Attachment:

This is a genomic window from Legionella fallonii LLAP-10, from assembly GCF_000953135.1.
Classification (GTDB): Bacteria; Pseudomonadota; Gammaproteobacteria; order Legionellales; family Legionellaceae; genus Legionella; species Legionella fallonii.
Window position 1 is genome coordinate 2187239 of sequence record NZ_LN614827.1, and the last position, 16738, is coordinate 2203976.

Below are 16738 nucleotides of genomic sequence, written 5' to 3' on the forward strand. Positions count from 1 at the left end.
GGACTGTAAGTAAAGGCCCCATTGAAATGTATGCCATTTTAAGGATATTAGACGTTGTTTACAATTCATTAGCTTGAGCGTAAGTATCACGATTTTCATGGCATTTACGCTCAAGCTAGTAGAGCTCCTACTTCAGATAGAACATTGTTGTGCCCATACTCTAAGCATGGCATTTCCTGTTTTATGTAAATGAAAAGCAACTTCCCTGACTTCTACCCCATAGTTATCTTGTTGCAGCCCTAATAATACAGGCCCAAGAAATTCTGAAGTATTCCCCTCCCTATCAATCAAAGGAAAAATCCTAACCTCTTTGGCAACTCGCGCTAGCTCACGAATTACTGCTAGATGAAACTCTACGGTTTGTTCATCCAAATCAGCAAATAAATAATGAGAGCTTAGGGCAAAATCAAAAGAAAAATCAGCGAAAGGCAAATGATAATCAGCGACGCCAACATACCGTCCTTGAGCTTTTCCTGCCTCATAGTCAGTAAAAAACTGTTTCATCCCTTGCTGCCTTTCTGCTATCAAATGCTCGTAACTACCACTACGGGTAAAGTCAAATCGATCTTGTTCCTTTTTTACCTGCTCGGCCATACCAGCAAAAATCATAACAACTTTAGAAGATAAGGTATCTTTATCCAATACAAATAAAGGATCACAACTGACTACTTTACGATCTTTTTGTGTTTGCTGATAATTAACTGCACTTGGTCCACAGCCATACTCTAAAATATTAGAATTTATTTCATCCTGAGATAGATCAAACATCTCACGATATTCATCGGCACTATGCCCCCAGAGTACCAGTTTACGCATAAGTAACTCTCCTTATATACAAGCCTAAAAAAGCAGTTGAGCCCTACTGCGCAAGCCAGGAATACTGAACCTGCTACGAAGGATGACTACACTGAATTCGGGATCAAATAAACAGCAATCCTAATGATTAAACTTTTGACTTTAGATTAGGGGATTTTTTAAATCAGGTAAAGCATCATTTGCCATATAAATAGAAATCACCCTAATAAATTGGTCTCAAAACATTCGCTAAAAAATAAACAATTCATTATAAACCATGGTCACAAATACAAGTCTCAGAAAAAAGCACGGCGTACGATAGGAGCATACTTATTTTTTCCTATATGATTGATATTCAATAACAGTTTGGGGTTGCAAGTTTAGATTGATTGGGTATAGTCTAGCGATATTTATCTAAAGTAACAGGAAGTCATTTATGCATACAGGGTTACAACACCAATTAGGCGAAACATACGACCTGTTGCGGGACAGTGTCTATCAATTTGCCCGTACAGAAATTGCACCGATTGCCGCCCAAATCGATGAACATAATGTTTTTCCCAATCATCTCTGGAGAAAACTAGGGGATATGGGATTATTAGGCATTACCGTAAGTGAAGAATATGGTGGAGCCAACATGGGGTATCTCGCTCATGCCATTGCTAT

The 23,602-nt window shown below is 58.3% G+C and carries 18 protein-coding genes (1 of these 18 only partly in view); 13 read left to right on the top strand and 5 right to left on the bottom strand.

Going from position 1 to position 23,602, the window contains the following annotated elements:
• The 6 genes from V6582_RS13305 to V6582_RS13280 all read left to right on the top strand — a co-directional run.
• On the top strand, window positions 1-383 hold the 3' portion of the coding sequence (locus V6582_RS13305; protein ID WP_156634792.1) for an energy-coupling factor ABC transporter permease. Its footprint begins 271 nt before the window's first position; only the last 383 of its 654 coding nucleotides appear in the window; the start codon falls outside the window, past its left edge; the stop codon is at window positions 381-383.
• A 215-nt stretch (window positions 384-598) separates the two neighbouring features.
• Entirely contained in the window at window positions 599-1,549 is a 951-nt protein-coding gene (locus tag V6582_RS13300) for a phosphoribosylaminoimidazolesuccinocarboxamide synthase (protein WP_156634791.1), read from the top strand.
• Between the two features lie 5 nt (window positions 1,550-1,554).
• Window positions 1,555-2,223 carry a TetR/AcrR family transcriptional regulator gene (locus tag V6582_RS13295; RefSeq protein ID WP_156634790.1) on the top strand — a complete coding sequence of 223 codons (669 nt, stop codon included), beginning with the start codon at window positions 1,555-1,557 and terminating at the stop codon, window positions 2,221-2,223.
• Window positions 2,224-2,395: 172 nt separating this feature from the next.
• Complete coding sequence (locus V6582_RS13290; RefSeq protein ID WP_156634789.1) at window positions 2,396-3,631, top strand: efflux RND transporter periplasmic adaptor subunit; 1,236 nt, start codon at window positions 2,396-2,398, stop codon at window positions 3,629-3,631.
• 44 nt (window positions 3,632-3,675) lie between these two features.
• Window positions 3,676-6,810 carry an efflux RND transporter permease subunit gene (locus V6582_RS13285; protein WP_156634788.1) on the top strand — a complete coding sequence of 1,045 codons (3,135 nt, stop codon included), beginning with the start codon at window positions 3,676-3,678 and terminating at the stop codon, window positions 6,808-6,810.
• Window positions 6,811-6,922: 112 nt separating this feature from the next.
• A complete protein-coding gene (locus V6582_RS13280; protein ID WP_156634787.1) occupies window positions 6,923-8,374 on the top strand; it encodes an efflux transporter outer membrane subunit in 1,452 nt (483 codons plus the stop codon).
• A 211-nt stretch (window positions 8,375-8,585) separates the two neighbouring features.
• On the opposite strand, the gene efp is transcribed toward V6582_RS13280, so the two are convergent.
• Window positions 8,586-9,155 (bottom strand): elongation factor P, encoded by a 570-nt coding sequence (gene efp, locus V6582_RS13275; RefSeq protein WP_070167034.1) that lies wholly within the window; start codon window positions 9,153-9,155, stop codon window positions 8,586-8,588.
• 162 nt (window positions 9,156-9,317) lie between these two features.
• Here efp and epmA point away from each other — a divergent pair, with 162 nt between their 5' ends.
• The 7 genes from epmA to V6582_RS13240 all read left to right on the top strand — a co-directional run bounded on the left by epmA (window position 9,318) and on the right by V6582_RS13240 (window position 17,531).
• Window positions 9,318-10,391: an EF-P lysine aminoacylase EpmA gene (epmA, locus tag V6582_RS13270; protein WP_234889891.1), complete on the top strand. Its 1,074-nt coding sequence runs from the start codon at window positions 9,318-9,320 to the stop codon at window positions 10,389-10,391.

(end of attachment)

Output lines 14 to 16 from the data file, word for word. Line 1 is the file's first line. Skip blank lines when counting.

• Window positions 2,224-2,395: 172 nt separating this feature from the next.
• Complete coding sequence (locus V6582_RS13290; RefSeq protein ID WP_156634789.1) at window positions 2,396-3,631, top strand: efflux RND transporter periplasmic adaptor subunit; 1,236 nt, start codon at window positions 2,396-2,398, stop codon at window positions 3,629-3,631.
• 44 nt (window positions 3,632-3,675) lie between these two features.